State Laws Concerning Participation of Homeschool Students in Public School Activities
This is a list of states that have addressed issues of homeschooler participation in public school classes, sports, activities, etc.
The Politics of Survival: Home Schoolers and the Law
Twenty years ago, home education was treated as a crime in almost every state. Today, it is legal all across America, despite strong and continued opposition from many within the educational establishment. How did this happen? This paper traces the legal and sociological history of the modern home school movement, and then suggests factors that led to this movement's remarkable success.
Battling for the Heart and Soul of Home-Schoolers
A look at the battle for the homeschooling movement and the demographics of homeschooling families that challenges the notion that all homeschoolers are conservative fundamentalists. This article is a critical look at the HSLDA.
Evidence of Progress
Will Shaw answers the question, "What happens if the local school division rejects the test, results of the test, or the portfolio?"
How to Suppress Homeschooling
The education establishment has realized that the socialization issue will be seen for the red herring that it is, and has searched for other means to suppress homeschooling. Two new strategies have emerged, and these pose real threats to homeschooling. The first strategy is to argue that homeschooling needs some form of accreditation. A number of reasons have been offered: it eases the transition back to the public school for those homeschoolers who go back, it is the basis for awarding a recognized diploma, and it makes it easier to provide homeschoolers access to public school programs and facilities such as science classes, libraries, sports, etc. But accreditation is simply another word for conforming, and the desire to not conform is the fundamental reason for choosing to homeschool. Homeschoolers as a group will not be seduced nor will they be tricked by the false promises of accreditation. The second strategy for suppressing homeschooling is one that is much more likely to be successful, and it is to drastically limit homeschoolers’ access to public higher education. In this, the education establishment has discovered its only effective weapon against homeschooling.
Stand for Freedom
Some veteran home educators seem to take a firm stand on principles that others don't even recognize as issues. Is it that they are just stubborn, rebellious, or cantankerous? Probably not.
The Religious Exemption: Past, Present, and Future
Virginia offers a unique option to families who have religious objections to complying with the compulsory attendance statutes: the religious exemption. Explore the history of this exemption and consider the possibility of it being under threat today.
Featured Resources

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Only Child: Writers on the Singular Joys and Solitary Sorrows of Growing Up Solo
Only children don’t have to share bedrooms, toys, or the backseat of a car. They don’t have to share allowances, inheritances, or their parents’ attention. But when they get into trouble, they can’t just blame their imaginary friends. In Only Child, twenty-one acclaimed writers tell the truth about life without siblings—the bliss of solitude, the ache of loneliness, and everything in between.In this unprecedented collection, writers like Judith Thurman, Kathryn Harrison, John Hodgman, and Peter ...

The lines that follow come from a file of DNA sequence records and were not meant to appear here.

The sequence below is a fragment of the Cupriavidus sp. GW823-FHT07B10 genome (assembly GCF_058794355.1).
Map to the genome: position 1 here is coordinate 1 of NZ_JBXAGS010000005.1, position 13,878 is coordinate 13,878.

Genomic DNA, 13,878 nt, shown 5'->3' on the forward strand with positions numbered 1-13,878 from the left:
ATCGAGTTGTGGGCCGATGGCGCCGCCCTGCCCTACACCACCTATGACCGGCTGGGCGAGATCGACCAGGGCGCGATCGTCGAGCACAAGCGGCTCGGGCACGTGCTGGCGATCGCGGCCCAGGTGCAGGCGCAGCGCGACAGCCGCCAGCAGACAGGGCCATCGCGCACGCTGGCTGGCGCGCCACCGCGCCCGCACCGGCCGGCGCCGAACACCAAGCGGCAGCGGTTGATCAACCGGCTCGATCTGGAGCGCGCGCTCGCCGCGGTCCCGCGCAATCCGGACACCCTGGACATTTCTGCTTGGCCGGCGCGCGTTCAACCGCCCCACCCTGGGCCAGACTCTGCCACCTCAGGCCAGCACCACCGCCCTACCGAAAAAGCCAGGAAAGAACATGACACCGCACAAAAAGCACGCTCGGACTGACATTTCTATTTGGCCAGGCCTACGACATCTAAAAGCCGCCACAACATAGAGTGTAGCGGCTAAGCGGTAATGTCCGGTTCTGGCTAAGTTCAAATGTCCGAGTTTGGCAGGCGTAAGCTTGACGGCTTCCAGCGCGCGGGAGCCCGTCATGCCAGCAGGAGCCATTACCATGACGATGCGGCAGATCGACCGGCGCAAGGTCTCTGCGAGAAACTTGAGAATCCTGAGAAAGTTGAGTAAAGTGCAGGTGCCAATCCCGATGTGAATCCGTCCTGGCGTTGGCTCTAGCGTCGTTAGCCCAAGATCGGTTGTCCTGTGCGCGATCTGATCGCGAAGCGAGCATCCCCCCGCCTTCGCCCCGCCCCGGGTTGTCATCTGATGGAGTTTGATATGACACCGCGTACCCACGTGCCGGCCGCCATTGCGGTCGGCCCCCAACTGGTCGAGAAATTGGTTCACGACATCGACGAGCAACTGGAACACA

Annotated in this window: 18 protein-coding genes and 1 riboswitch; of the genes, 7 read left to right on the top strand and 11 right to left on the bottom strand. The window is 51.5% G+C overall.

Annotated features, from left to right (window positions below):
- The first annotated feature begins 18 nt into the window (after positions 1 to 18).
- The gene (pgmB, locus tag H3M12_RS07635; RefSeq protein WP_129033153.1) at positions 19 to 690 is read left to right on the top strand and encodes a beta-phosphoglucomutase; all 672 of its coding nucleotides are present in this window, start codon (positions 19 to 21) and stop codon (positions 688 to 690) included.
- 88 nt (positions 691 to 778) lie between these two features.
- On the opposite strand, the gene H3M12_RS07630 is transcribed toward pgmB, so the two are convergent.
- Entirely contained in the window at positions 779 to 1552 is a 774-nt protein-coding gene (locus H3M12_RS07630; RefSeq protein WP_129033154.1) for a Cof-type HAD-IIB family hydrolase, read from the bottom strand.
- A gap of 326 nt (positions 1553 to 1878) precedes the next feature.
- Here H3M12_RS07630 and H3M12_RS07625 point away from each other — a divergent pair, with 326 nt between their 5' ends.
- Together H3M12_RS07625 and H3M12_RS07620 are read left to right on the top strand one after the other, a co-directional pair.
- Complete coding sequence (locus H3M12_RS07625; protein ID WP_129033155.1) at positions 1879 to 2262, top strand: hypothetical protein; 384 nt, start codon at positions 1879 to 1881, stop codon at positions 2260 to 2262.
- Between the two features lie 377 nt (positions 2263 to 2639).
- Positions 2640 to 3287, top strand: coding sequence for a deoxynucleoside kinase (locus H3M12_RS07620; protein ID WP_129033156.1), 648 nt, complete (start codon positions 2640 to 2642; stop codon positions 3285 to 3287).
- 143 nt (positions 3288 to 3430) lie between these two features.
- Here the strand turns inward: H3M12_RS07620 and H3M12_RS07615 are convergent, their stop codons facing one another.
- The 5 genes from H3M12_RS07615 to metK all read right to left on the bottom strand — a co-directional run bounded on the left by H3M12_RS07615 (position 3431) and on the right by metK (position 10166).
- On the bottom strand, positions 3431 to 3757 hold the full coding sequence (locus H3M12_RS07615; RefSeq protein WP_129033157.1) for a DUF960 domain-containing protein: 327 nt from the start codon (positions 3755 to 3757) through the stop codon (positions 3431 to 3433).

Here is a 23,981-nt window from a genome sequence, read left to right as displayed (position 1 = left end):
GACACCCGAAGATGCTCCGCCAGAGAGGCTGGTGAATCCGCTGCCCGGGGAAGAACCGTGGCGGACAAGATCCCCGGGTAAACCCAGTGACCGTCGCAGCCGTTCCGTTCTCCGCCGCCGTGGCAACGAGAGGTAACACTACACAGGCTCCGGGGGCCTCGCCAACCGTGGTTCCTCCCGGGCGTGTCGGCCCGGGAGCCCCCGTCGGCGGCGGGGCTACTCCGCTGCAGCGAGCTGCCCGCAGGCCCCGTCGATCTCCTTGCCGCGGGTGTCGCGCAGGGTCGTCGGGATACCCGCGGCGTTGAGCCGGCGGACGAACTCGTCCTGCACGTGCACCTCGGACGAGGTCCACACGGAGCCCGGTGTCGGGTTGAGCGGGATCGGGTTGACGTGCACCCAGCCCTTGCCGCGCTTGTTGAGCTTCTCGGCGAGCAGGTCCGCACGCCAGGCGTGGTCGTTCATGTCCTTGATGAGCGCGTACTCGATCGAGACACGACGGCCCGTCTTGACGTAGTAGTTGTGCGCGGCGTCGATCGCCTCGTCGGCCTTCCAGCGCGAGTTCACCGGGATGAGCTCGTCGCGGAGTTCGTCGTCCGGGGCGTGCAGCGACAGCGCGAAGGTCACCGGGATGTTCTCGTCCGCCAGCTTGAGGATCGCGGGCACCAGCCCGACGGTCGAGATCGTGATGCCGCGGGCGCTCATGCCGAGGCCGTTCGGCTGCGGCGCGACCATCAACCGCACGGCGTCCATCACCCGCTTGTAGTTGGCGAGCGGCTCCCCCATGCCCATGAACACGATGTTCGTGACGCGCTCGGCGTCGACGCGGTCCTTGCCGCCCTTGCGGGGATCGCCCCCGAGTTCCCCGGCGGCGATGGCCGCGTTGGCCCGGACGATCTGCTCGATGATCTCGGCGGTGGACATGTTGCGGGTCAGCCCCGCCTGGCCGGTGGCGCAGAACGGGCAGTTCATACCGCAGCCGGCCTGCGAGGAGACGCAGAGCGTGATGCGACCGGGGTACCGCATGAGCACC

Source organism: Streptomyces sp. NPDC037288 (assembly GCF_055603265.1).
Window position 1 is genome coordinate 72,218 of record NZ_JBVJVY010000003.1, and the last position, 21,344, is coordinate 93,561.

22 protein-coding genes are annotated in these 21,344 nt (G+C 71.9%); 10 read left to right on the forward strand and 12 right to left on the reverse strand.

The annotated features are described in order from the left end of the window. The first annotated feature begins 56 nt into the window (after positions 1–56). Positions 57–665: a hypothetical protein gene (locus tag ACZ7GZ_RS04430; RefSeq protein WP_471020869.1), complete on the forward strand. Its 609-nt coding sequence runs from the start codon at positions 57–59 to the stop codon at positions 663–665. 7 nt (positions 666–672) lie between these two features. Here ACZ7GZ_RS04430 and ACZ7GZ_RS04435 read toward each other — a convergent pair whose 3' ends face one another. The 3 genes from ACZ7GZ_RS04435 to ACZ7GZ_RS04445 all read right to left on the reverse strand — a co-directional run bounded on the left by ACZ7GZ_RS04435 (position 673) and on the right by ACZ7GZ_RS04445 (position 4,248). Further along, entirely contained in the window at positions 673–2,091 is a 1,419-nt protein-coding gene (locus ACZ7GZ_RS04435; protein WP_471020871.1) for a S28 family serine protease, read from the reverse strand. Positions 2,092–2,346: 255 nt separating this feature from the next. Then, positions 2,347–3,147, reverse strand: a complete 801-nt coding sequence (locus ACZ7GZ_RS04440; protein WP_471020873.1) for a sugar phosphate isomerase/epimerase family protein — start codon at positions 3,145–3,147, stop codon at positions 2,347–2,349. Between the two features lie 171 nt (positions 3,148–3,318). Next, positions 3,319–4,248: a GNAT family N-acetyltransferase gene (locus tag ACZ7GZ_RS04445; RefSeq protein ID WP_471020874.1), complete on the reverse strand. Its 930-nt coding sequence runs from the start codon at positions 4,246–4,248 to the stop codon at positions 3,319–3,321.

The Unprocessed Child: Living Without School
This book shows how school is not necessary for a child to gain learning, socialization, or motivation. It offers a look at radical unschooling, a way of educating children without coercion, curriculum, or control. This look at a child who grows from childhood to adulthood with the experience of self-direction is a celebration of the success of unschooling. Covers topics such as parenting, self-discipline and self-motivation, socialization, and more. 
Montessori Method
This book is Montessori's own exposition of the theory behind her innovative educational techniques. She shows parents, teachers and administrators how to "free a child to learn through his own efforts".
So You're Thinking About Homeschooling: Fifteen Families Show How You Can Do It
Confused and intimidated by the complexities of homeschooling, many sincere parents never get past the "thinking about it" stage. Now Lisa Whelchel - herself a homeschooling mother of three - introduces fifteen real families and shows how they overcome the challenges of their unique homeschooling situations. This nuts-and-bolts approach deals with common questions of time management, teaching weaknesses, and outside responsibilities, as well as children's age variations, social and sports invol...
The Outdoor Life of Children: The Importance of Nature Study and Outside Activities (Charlotte Mason Topics - Volume 2
The methods of Charlotte Mason are popular among homeschoolers. She includes nature study as a crucial element. This work explores the idea of the outdoors as a classroom for children, and gives tips on ways of teaching the sciences, history, literature, music, and art through the use of outdoor space.